The writings of the English author and lexicographer Samuel Johnson (1709-1784) express a profound reverence for the past modified by an energetic independence of mind. The mid-18th century in England is often called the Age of Johnson.
Samuel Johnson was born in Litchfield, Staffordshire, on Sept. 18, 1709. His father was a bookseller—first successful, later a failure—and Johnson, whom Adam Smith described as the best-read man he had ever known, owed much of his education to the fact that he grew up in a bookstore. Though he lived to old age, from infancy Johnson was plagued by illness. He was afflicted with scrofula, smallpox, and partial deafness and blindness. One of his first memories was of being taken to London, where he was touched by Queen Anne, the touch of the sovereign then thought to be a cure for scrofula.
Johnson was educated at the Litchfield Grammar School, where he learned Latin and Greek under the threat of the rod. He later studied with a clergyman in a nearby village from whom he learned a lesson always central to his thinking—that, if one is to master any subject, one must first discover its general principles, or, as Johnson put it, "but grasp the Trunk hard only, and you will shake all the Branches." In 1728-1729 Johnson spent 14 months at Pembroke College, Oxford. He was poor, embarrassed by his poverty, and he could not complete the work for a degree. While at Oxford, Johnson became confirmed in his belief in Christianity and the Anglican Church, a belief to which he held throughout a life often troubled by religious doubts. His father died in 1731, and Johnson halfheartedly supported himself with academic odd jobs. In 1735 he married Mrs. Elizabeth Porter, a widow some 20 years older than he. Though Johnson's references to his "Tetty" were affectionate, the 17 years of their childless marriage were probably not very happy. Still casting about for a way to make a living, Johnson opened a boarding school. He had only three pupils, one of them being David Garrick— eventually to become the greatest actor of his day. In 1737 Johnson went to London to make a career as a man of letters.
Once in London, Johnson began to work for Edward Cave, the editor of the Gentleman's Magazine. Parliament did not then permit stenographic reports of its debates, and Cave published a column called "Debates in the Senate of Lilliput"—the name is taken, of course, from the first book of Jonathan Swift's Gulliver's Travels—for which Johnson, among others, wrote re-creations of actual parliamentary speeches. Years later, when someone quoted to him from a speech by William Pitt the Elder, Johnson remarked, "That speech I wrote in a garret in Exeter Street."
Johnson worked at a variety of other literary tasks. He published two "imitations" of the Roman satirist Juvenal, London, a Poem (1738) and The Vanity of Human Wishes (1749), transposing the language and situations of the classical originals into those of his own day. In 1744 Johnson published a biography of his friend Richard Savage. A neurotic liar and sponger and a failed writer, Savage had been one of Johnson's friends when they were both down and out, and to such early friends Johnson was always loyal. The Life of Savage is a sympathetic study of a complex and initially unsympathetic man. In 1749 Johnson completed his rather lifeless tragedy in blank verse Irene; it was produced by Garrick and earned Johnson £300.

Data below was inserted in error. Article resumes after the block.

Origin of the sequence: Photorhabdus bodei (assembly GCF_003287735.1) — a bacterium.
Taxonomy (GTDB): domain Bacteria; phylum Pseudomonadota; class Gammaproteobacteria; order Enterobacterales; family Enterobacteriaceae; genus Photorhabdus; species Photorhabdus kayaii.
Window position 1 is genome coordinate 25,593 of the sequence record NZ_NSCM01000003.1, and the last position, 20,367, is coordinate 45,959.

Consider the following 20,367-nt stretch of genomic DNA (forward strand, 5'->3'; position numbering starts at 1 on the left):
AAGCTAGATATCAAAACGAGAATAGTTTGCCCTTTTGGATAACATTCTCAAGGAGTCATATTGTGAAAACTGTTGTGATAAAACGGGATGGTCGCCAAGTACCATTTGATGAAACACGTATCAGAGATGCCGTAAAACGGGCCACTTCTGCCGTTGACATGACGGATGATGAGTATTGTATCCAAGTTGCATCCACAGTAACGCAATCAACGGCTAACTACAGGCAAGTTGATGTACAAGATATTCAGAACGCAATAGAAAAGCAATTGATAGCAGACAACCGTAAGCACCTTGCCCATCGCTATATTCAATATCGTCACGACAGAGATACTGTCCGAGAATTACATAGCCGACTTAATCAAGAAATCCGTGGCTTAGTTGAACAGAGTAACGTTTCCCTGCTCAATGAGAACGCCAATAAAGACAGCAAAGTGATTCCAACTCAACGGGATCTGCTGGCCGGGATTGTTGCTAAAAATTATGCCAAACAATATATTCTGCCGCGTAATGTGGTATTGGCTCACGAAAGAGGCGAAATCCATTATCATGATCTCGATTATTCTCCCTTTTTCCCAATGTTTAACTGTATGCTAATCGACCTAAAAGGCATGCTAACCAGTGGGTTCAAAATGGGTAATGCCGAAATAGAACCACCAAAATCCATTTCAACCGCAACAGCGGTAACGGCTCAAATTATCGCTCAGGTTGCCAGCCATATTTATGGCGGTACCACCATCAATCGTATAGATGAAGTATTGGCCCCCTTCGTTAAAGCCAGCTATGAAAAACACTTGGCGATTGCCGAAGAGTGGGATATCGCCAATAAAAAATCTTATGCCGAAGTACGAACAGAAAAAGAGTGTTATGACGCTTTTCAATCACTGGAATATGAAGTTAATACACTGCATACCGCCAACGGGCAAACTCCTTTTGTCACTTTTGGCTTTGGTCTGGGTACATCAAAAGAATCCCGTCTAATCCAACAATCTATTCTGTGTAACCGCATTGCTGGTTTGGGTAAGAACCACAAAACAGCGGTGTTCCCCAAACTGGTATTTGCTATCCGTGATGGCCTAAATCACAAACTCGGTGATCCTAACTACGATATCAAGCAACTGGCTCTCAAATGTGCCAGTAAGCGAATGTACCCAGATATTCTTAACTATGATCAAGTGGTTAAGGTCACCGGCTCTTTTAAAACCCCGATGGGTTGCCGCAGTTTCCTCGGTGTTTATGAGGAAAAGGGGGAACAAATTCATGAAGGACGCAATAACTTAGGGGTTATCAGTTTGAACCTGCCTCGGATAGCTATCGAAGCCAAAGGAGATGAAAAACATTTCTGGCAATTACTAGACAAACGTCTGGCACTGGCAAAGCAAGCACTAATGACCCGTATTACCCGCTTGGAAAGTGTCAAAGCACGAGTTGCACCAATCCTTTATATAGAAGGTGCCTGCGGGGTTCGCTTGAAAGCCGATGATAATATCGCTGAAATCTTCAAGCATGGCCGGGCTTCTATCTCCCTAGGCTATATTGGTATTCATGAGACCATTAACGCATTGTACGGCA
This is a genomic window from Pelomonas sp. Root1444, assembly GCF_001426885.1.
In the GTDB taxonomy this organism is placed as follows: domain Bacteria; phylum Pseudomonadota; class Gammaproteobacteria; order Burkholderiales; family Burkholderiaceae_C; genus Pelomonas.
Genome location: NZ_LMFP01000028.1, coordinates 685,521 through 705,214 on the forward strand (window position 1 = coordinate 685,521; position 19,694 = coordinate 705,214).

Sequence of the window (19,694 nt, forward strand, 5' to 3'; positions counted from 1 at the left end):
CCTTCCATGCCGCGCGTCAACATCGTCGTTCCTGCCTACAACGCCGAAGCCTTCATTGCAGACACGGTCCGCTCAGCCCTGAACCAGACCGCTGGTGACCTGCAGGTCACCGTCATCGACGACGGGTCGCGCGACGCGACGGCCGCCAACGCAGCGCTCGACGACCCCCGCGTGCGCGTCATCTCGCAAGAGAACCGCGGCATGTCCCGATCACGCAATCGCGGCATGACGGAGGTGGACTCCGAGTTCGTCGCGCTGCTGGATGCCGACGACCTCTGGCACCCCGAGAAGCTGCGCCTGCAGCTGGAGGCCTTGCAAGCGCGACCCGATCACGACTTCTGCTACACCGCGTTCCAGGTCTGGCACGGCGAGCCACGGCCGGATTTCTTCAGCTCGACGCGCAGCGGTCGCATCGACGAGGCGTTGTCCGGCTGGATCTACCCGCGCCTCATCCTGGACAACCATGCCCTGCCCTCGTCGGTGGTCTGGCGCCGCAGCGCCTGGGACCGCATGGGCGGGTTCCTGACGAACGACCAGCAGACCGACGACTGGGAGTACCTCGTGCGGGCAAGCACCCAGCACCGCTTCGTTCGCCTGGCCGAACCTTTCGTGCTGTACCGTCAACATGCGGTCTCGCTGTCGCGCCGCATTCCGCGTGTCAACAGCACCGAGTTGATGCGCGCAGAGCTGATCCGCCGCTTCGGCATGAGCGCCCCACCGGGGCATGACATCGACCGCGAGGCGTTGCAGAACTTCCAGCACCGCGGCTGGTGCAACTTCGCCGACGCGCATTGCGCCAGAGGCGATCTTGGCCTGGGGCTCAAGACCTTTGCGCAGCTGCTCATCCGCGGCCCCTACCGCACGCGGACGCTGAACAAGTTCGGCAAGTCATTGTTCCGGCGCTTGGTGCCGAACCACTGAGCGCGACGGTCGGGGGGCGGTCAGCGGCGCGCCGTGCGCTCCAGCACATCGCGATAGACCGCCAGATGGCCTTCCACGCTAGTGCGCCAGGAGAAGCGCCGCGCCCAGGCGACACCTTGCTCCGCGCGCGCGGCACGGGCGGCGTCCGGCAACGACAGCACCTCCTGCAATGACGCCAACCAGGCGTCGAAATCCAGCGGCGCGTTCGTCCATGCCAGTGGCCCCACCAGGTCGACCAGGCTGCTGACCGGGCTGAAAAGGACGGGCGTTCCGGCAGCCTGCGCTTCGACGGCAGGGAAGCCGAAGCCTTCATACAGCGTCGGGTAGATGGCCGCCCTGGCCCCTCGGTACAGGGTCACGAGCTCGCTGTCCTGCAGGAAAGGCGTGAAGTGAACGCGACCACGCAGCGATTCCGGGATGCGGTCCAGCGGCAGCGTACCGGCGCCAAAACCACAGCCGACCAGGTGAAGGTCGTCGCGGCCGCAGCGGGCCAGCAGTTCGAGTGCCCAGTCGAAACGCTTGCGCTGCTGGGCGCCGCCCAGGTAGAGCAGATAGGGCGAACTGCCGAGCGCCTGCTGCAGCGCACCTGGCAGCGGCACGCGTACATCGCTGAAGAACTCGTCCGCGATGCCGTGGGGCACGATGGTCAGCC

In the early 1750s Johnson, writing usually at the rate of two essays a week, published two series of periodical essays—The Rambler (1750-1752) and The Adventurer (1753-1754). The essays take various forms—allegories, sketches of representative human types, literary criticism, lay sermons. Johnson constantly lived in the presence of the literature of the past, and his essays refer to the classics as if they were the work of his contemporaries. He has a satirist's eye for discrepancies and contradictions in human life, yet he is always in search of the central and universal, for whatever is unchanging in man's experience. His prose is elaborate and richly orchestrated, and he seems to have tried to enlarge the language of moral philosophy by using scientific and technical terms.
Johnson's interest in specialized vocabularies can be easily explained. In 1746 he had, with the help of six assistants, begun work on a dictionary of the English language. The project was finally completed in 1755. Johnson had originally tried to interest Lord Chesterfield in becoming patron for this vast project, but he did little to help Johnson until help was no longer needed. Johnson wrote Chesterfield a public letter in which he declared the author's independence of noble patronage. Johnson's Dictionary is probably the most personal work of its kind that will ever be compiled; though Johnson received help from others, it was not the work of a committee. His own definition of lexicographer was a "writer of dictionaries; a harmless drudge," yet the work bears his personal stamp: it is notable for the precision of its definitions, for its appreciation of the paramount importance of metaphor in use of language, and for its examples, which draw on Johnson's reading in 200 years of English literature.